What Surgical Options Can Help Treat Cerebral Palsy?
If you or a loved one has cerebral palsy (CP), you're likely always on the lookout for treatments and therapies that can help improve quality of life. Although surgery isn't an option in every case, for many cerebral palsy sufferers, some minor to moderate procedures can yield major dividends for years to come. Learn more about a few of the surgical treatments that may be able to help you achieve the most mobile and independent life possible.
Muscle spasms associated with CP can, over time, change the way one's bones grow. Osteotomy essentially breaks and realigns affected bones to improve comfort and function. After an osteotomy has healed, CP patients may find that they can sit or walk far more comfortably. Osteotomy can also make it easier to perform a wider range of stretches and therapies that improve flexibility.
Muscle and Tendon Lengthening
Many CP sufferers have poor muscle tone, which can make it harder to build strength. Muscle and tendon lengthening procedures can treat some of the spasticity and muscle contracture that CP may cause. Both muscle and tendon lengthening can assist walking and fine motor control, and these surgeries can be performed arthroscopically for minimal recovery time.
Muscle and tendon lengthening procedures are best used in combination with physical or occupational therapy that will continue to challenge these muscles.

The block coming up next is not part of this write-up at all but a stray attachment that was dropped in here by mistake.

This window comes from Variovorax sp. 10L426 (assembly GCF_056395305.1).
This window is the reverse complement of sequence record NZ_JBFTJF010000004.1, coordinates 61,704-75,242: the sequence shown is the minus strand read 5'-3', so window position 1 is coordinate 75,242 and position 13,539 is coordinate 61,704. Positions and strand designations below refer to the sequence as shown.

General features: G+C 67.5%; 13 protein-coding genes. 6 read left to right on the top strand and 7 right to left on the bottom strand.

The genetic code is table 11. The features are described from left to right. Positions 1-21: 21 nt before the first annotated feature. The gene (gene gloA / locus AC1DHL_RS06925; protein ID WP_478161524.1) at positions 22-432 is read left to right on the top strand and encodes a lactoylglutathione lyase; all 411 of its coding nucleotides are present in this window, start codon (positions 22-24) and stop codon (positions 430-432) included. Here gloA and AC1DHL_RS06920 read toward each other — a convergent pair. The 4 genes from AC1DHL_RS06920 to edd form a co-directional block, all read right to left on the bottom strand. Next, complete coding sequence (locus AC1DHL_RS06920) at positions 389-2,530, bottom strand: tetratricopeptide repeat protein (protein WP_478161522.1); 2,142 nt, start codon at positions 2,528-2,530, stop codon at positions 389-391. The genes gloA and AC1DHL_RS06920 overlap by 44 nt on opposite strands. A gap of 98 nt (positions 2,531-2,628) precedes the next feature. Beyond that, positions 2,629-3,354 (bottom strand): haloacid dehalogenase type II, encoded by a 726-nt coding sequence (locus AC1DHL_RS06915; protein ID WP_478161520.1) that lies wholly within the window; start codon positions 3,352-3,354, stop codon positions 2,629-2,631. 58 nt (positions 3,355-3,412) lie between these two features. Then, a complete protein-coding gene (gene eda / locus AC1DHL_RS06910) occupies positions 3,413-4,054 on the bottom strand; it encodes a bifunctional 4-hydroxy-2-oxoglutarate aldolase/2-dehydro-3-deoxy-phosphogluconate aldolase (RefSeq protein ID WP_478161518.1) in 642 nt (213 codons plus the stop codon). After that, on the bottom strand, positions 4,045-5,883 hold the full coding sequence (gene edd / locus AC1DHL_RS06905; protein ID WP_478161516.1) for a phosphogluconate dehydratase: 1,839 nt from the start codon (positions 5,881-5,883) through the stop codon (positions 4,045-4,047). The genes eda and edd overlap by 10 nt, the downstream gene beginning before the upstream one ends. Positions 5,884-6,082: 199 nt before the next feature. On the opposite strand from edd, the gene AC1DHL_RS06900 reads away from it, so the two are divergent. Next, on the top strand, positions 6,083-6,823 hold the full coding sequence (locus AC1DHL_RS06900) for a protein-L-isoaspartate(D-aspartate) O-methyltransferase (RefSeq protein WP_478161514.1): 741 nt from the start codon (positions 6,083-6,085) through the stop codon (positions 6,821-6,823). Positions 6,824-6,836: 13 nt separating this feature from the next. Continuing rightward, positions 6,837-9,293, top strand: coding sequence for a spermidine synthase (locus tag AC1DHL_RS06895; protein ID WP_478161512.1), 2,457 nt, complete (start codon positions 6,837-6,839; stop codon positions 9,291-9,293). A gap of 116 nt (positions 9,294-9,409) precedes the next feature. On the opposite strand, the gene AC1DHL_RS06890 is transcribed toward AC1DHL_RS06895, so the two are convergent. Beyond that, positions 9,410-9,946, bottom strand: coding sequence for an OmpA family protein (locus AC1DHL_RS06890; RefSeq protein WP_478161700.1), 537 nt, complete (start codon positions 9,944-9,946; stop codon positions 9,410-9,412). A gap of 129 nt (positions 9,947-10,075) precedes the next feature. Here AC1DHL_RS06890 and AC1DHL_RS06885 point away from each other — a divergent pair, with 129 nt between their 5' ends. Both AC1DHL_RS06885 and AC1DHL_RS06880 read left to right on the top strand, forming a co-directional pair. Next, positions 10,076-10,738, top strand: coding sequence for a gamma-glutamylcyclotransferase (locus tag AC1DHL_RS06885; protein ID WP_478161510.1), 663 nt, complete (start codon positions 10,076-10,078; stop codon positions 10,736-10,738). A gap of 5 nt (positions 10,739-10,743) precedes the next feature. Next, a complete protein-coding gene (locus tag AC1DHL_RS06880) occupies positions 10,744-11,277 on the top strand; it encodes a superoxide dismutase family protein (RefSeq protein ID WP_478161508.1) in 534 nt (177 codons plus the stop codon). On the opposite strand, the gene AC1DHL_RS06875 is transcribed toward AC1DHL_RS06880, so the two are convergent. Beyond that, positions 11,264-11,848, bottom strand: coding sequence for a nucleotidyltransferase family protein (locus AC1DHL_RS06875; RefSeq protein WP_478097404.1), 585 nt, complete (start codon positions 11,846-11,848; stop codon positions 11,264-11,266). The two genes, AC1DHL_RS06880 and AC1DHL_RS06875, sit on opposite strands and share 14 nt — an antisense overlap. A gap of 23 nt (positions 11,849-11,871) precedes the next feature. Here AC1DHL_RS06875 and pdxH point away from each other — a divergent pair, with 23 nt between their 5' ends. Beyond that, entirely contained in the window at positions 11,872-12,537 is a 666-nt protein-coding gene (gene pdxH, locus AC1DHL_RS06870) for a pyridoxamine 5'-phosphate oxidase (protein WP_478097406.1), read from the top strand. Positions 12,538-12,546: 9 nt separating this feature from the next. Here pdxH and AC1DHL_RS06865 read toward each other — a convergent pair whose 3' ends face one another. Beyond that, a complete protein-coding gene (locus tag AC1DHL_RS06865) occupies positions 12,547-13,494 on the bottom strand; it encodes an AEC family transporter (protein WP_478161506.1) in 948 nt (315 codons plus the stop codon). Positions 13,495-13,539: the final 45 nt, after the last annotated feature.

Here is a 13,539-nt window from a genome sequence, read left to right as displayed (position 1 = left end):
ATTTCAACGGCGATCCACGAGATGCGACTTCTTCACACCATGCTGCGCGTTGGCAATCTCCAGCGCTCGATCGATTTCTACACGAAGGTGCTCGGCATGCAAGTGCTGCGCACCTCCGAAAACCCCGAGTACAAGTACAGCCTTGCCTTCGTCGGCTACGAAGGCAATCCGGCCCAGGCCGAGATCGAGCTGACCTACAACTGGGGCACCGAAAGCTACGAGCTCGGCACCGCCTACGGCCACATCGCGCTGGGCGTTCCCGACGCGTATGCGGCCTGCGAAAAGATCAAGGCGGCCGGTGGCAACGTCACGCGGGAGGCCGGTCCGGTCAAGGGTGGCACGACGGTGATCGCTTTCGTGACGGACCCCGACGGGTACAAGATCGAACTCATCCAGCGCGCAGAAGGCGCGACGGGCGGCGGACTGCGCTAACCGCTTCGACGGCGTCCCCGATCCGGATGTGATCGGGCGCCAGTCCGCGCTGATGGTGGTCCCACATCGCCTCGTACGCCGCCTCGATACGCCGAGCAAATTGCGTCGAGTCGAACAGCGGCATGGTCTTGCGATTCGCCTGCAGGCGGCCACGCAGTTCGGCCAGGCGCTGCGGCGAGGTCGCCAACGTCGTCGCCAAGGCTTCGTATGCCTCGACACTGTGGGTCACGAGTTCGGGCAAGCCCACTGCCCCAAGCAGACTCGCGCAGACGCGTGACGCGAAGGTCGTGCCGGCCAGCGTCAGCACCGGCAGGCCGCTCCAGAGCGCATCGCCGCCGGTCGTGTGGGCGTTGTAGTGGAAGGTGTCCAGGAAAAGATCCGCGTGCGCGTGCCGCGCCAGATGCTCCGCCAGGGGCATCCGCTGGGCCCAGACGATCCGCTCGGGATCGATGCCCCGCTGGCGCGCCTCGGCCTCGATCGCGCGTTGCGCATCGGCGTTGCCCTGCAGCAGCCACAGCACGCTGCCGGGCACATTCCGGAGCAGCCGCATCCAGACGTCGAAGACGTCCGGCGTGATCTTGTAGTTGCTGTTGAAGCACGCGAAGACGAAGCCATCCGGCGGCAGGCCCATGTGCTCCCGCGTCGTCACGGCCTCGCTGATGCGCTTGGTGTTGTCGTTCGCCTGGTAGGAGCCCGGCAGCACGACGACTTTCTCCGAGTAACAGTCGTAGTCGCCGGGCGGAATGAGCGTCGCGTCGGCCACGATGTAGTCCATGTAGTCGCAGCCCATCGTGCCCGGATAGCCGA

Tendon Transfer or Release
The muscle spasms that are one of the most common symptoms of CP can strain tendons and limit one's range of motion. By moving tendons to their proper spots, tendon transfer surgery can correct some movement problems and reduce pain.
Tendon release surgery, or tenotomy, actually severs the tendon to ease strain and allow for freer movement of muscles and joints.
If twisted ligament connections, muscle spasms, and poor muscle tone have combined to cause serious joint problems, fusing the joint can often provide more strength and stability. This procedure, called arthrodesis, is often used on wrists and ankles. By fusing these joints into one immovable position, these surgeries can help reduce future CP-related wear and tear and may make it easier to walk without pain.
Because joint fusing can significantly limit the types of surgical repair procedures that can be applied to that joint later, it's often seen as an option of last resort for CP patients who need some way to ease their chronic pain or regain their range of motion.
For more information, contact an orthopedic surgery clinic in your area.